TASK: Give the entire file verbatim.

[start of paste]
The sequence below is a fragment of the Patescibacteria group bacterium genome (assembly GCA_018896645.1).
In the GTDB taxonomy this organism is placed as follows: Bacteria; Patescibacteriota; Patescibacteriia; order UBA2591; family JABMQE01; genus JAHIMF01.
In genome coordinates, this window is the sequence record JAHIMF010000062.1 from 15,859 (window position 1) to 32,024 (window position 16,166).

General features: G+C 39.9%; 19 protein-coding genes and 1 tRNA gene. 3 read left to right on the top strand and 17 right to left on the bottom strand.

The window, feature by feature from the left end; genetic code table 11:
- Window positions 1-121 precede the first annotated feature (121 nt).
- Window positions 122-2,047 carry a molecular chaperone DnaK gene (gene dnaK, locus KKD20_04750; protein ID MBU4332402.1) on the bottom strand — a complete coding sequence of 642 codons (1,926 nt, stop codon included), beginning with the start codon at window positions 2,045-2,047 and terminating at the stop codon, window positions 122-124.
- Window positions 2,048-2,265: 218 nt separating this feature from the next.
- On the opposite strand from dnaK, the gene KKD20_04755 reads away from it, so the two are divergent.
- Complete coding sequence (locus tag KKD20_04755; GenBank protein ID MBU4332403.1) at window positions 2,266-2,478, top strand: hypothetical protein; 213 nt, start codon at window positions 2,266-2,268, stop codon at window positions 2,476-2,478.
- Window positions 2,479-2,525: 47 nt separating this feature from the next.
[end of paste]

The sequence below is a fragment of the Patescibacteria group bacterium genome (assembly GCA_018896645.1).
In the GTDB taxonomy this organism is placed as follows: Bacteria; Patescibacteriota; Patescibacteriia; order UBA2591; family JABMQE01; genus JAHIMF01.
In genome coordinates, this window is the sequence record JAHIMF010000062.1 from 15,859 (window position 1) to 32,024 (window position 16,166).

General features: G+C 39.9%; 19 protein-coding genes and 1 tRNA gene. 3 read left to right on the top strand and 17 right to left on the bottom strand.

The window, feature by feature from the left end; genetic code table 11:
- Window positions 1-121 precede the first annotated feature (121 nt).
- Window positions 122-2,047 carry a molecular chaperone DnaK gene (gene dnaK, locus KKD20_04750; protein ID MBU4332402.1) on the bottom strand — a complete coding sequence of 642 codons (1,926 nt, stop codon included), beginning with the start codon at window positions 2,045-2,047 and terminating at the stop codon, window positions 122-124.
- Window positions 2,048-2,265: 218 nt separating this feature from the next.
- On the opposite strand from dnaK, the gene KKD20_04755 reads away from it, so the two are divergent.
- Complete coding sequence (locus tag KKD20_04755; GenBank protein ID MBU4332403.1) at window positions 2,266-2,478, top strand: hypothetical protein; 213 nt, start codon at window positions 2,266-2,268, stop codon at window positions 2,476-2,478.
- Window positions 2,479-2,525: 47 nt separating this feature from the next.